In the Woods

In the Woods

by Tana French

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The bestselling debut with over a million copies sold that launched Tana French, “required reading for anyone who appreciates tough, unflinching intelligence and ingenious plotting” (The New York Times), who is “the most interesting, most important crime novelist to emerge in the past 10 years” (The Washington Post)

As dusk approaches a small Dublin suburb in the summer of 1984, mothers begin to call their children home. But on this warm evening, three children do not return from the dark and silent woods. When the police arrive, they find only one of the children gripping a tree trunk in terror, wearing blood-filled sneakers, and unable to recall a single detail of the previous hours.

Twenty years later, the found boy, Rob Ryan, is a detective on the Dublin Murder Squad and keeps his past a secret. But when a twelve-year-old girl is found murdered in the same woods, he and Detective Cassie Maddox—his partner and closest friend—find themselves investigating a case chillingly similar to the previous unsolved mystery. Now, with only snippets of long-buried memories to guide him, Ryan has the chance to uncover both the mystery of the case before him and that of his own shadowy past.

Richly atmospheric and stunning in its complexity, In the Woods is utterly convincing and surprising to the end.

I picked up In the Woods because I wanted to read the second book in the Dublin Murder Squad series, The Likeness, and I can’t read the second book in a series without reading the first..first. I just can’t. So In the Woods was pushed to the top of my TBR.

I’m going to do everything I can to avoid spoilers but guys…whew.

season 2 ugh GIF by IFC

I sat on this review for a solid 2 weeks because I’m just not sure where to start. I’m still not sure how to accurately express my feelings for In the Woods. So here it goes.

Tana French has made the list as one of my favorite authors. In the Woods is one of my top five favorite reads of 2018. And around page 300 I was yelling (out loud) at the characters. I finished this book feeling drained, angry, sad, frustrated, and still amazed. This story left me so upset that I contacted a few of my closest friends just to remind them they are loved. I still find myself fondly thinking about it on a near daily basis. In the Woods will stick with me for a long time.

I’m not going to provide any story details because it would definitely ruin the reading experience. Just know that Tana French is a FANTASTIC character writer. I didn’t realize how invested I had become in Rob and Cassie until it was too late to pull back. French provides a startling decent into the mind of a victim, the manipulation of psychopaths, and the flawed logic of humans. She doesn’t insult her readers by switching traits of her characters. Rob is no Mary Sue; he sticks to his guns for better or for worse. I appreciate this in a writer; French made these characters real!

Oh..and there are multiple murders, some archaeology, and other amazing parts that make it the perfect fall mystery. Just read it. (but make sure you have a puppy or best friend to hug afterwards ☺️)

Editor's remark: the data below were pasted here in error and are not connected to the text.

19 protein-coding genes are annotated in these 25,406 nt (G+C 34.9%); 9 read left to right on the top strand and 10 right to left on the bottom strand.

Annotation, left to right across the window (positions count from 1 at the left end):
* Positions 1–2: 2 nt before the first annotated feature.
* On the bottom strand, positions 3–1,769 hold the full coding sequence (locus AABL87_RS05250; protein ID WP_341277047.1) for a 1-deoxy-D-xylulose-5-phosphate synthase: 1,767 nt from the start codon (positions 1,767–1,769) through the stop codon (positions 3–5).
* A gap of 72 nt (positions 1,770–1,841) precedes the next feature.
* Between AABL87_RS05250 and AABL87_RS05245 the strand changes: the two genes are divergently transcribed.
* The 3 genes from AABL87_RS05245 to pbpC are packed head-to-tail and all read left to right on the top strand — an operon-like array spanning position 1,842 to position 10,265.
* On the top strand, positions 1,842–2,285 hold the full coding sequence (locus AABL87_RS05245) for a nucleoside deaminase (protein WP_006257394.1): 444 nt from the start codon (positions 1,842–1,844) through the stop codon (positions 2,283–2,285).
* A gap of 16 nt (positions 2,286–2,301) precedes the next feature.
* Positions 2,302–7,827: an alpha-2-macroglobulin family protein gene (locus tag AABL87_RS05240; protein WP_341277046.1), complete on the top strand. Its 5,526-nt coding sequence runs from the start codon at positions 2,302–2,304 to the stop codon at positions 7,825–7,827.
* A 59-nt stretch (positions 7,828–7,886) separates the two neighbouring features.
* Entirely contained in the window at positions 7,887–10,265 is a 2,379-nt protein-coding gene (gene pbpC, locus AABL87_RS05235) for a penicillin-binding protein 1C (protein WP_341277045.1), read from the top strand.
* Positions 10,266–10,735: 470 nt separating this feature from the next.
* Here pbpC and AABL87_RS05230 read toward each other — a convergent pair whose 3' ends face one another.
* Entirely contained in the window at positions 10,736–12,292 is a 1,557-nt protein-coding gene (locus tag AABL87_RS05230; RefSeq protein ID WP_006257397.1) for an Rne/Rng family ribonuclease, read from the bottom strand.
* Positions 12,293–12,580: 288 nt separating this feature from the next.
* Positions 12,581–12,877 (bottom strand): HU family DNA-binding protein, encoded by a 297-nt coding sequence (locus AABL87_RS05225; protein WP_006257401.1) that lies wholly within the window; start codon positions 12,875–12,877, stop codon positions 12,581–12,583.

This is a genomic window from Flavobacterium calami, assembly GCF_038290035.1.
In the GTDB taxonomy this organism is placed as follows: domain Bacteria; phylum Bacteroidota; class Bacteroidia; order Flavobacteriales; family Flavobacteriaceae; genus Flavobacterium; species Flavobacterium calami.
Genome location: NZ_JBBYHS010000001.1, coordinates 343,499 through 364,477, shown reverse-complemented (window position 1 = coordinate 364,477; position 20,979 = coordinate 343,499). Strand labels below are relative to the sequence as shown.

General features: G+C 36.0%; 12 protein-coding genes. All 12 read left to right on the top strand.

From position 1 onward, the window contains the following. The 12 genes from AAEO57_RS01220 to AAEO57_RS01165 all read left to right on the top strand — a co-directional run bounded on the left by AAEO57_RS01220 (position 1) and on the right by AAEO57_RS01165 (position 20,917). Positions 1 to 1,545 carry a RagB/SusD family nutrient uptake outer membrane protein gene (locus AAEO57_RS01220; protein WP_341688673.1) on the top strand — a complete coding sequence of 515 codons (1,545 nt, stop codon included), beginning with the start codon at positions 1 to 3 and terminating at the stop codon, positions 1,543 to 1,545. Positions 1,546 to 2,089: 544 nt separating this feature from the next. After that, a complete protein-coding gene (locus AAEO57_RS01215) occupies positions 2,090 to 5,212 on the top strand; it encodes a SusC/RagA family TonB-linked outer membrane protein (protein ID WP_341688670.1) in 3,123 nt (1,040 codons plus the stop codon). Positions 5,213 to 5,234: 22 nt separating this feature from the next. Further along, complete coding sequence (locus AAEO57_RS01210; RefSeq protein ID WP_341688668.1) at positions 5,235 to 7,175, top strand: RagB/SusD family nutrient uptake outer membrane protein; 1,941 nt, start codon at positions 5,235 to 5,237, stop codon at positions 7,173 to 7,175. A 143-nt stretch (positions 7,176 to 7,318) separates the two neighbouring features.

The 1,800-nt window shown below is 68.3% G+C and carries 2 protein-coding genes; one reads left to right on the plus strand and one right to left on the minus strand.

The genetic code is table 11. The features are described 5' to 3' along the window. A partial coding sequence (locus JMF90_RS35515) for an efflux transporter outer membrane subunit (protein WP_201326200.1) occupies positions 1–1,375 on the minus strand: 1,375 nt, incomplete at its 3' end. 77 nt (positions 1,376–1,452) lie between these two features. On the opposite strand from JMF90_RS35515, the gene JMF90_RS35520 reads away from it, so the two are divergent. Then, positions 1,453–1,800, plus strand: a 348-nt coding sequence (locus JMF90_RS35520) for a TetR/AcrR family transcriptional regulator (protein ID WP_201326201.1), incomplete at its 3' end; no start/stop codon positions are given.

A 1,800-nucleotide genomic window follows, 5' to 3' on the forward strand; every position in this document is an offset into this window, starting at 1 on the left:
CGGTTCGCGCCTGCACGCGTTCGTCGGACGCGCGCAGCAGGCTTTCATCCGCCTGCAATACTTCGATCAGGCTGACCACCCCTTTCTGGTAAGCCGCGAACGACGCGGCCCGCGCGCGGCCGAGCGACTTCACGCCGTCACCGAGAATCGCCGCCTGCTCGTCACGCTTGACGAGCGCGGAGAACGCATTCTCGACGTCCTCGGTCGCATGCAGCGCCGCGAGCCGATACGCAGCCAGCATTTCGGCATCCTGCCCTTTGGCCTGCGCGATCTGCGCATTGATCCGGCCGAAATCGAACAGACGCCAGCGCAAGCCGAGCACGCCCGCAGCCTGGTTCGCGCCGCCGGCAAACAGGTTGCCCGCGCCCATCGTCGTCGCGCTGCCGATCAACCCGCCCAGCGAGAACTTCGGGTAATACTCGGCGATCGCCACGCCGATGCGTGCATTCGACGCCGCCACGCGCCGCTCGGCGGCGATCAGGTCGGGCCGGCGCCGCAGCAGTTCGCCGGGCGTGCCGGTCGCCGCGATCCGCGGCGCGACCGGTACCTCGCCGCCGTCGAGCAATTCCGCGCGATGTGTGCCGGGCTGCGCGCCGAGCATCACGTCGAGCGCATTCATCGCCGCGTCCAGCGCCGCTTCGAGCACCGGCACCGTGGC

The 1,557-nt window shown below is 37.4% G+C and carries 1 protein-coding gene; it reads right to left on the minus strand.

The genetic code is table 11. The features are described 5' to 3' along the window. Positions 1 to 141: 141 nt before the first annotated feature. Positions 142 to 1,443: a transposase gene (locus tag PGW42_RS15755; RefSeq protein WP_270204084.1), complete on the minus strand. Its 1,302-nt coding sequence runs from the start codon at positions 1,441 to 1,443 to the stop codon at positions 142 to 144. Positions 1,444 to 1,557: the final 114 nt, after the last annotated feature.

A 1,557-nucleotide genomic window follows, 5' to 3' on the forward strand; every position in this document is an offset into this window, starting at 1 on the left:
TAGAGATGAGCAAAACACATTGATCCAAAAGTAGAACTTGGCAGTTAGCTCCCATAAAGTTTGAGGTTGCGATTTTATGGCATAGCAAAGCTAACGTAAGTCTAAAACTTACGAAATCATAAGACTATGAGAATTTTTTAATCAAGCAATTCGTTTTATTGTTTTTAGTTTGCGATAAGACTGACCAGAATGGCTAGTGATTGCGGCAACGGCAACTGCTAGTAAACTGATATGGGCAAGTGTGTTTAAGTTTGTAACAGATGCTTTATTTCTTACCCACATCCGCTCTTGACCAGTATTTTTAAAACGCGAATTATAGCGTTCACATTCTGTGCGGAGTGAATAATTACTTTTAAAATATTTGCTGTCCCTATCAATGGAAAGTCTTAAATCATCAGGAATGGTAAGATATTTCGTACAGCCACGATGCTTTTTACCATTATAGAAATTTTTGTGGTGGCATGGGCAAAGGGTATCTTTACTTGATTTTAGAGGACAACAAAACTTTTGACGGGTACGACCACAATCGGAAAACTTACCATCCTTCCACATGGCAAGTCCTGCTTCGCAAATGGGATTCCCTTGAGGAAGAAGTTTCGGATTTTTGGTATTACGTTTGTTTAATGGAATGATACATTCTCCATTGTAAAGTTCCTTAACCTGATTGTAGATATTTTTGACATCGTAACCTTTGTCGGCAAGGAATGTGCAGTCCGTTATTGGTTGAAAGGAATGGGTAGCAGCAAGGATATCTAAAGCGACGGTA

Anyone else a Tana French fan? Please please please tell me what you think of In the Woods. Happy Reading.

Lindsay

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The Altar Girl

The Altar Girl

by Orest Stelmach

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The daughter of uncompromising Ukrainian immigrants, Nadia was raised to respect guts, grit, and tradition. When the events around the seemingly accidental death of her estranged godfather don’t add up, Nadia is determined to discover the truth—even if she attracts the attention of dangerous men intent on finding out what she knows through any means possible.

Her investigation leads her to her hometown and to the people least likely to welcome her back: her family.

In this thrilling prequel to the Nadia Tesla series, Nadia must try to solve the mystery surrounding her godfather’s death—and his life. The answers to her questions are buried with the secrets of her youth and in post–World War II refugee camps. What Nadia learns will change her life forever.

I picked up The Altar Girl via the Amazon First picks deal ages ago. The book sat in my kindle library for a rather long time awaiting the perfect reading mood. That mood arrived after a couple of draining and frustrating weeks. I didn’t want my usual choice of fun and quirky cozy mystery; I needed a grittier mystery that didn’t shy away from the darker aspects of crime. I kept coming back to The Altar Girl.

It was good; it gave me exactly what I needed in a story. Nadia is Ukrainian-American. She is the estranged child of immigrants who is struggling with her muddled sense of identification when her godfather dies. Nadia knows it wasn’t an accident. So she heads home to discover the truth, confront her family, come to terms with her upbringing, and quench her need for a greater purpose.

The Altar Girl gives us a glimpse of two separate points in Nadia’s life: the first is the current hunt for her godfather’s this murderer and the second is her attempt at 14 to be the youngest teenager to complete the wilderness survival test. Stelmach utilizes different tenses in each timeline which adds a subtle depth to Nadia. The stories seamlessly entwine; her memories dragging the reader through Nadia’s modern decisions and illuminating the familial issues that haunt her.

All of the characters were fantastically developed as Stelmach doesn’t shy away from flawed and twisted traits. Nadia struggles with the guilt of no longer being a good child. Her mother twists the truth, manipulating her children in a sick expression of self hatred. And Donnie deserves his own character case study!

The Altar Girl was a fantastic read. I have a few negative points but they are too nit-picky to discuss here. This book was thrilling, gritty, and somewhat heart wrenching. Stelmach’s subtle writing techniques, such as never mentioning the godfather by his given name, entrenched readers in the unique culture of his upbringing. I loved reading about the history of Ukrainian refugees, their struggle to survive WWII, and the development of their own community in a new country.

I was pleasantly surprised by the gritty mystery full of family drama. The Altar Girl is something I would usually shy away from, but I’ve already picked up the next book in the series. Is anyone else a fan of Orest Stelmach? Let me know what you’re reading!

Lindsay

The Silkworm

The Silkworm

by Robert Galbraith